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U.S. Reinstates Stricter Offshore Oil Rig Safety Rules After Trump’s Loosening

The Biden administration has finalized tighter rules for offshore oil and gas drilling rigs to prevent catastrophic blowouts, reversing some policies implemented by the Trump administration. These rules are aimed at addressing the failures of blowout preventer equipment, which were a major cause of the 2010 Deepwater Horizon disaster that resulted in the death of 11 workers and a massive oil spill in the Gulf of Mexico.

The new rules, released by the Interior Department’s Bureau of Safety and Environmental Enforcement, focus on the conditions and well pressures under which automatic well control devices operate. They require that remotely operated underwater vehicles be capable of opening and closing key components of blowout preventers, and they establish mandates and time limits for investigating failures and providing blowout data to regulators.

In addition to these changes, the Biden administration has maintained the expansion of the interval between blowout preventer inspections from 14 to 21 days, a move previously implemented under Trump’s administration.

Environmental organizations, which had filed a lawsuit challenging the Trump administration’s revisions, are cautiously optimistic about the new rules. Miyoko Sakashita of the Center for Biological Diversity, one of the plaintiffs in the lawsuit, stated, “The rule requires that those testing and reporting on blowout preventers be certified and meet federal standards. It also requires that blow-out preventer failure reports be sent to BSEE.” However, Sakashita believes that the changes don’t go far enough and urges President Biden to declare a climate emergency and end offshore drilling.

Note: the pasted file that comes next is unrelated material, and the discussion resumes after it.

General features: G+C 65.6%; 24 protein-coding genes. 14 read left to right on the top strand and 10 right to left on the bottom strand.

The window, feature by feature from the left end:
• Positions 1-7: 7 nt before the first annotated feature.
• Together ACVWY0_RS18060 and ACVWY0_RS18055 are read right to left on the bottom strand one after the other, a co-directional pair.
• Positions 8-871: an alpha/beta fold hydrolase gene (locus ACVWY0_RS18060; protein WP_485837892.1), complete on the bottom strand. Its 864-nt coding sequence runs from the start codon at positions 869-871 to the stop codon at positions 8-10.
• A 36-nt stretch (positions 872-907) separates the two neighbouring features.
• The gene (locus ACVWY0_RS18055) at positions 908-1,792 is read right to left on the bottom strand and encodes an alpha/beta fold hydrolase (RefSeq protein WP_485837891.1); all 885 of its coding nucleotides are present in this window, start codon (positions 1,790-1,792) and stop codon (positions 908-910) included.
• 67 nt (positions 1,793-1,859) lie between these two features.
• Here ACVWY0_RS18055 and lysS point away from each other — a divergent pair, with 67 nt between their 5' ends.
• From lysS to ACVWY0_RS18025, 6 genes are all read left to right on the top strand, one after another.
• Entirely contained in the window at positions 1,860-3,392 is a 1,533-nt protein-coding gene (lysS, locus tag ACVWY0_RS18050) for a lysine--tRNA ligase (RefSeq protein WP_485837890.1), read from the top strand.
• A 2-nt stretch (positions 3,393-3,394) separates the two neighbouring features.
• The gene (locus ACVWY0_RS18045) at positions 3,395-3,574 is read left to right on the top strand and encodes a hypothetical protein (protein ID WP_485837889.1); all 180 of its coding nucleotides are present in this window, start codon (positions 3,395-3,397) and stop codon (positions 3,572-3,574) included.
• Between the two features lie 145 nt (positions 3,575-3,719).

The American Petroleum Institute has criticized the new regulations, arguing that they fail to meaningfully improve worker safety or protect the environment. Holly Hopkins, an API vice president, stated, “This rule continues the rampant politicization of the rulemaking process and represents another policy swing from administration to administration.”

Overall, these stricter offshore oil rig safety rules are an important step towards preventing future disasters and ensuring the safety of workers and the environment. However, ongoing efforts are needed to address the concerns raised by environmental organizations and industry representatives, and to find a balance between energy production and environmental protection.

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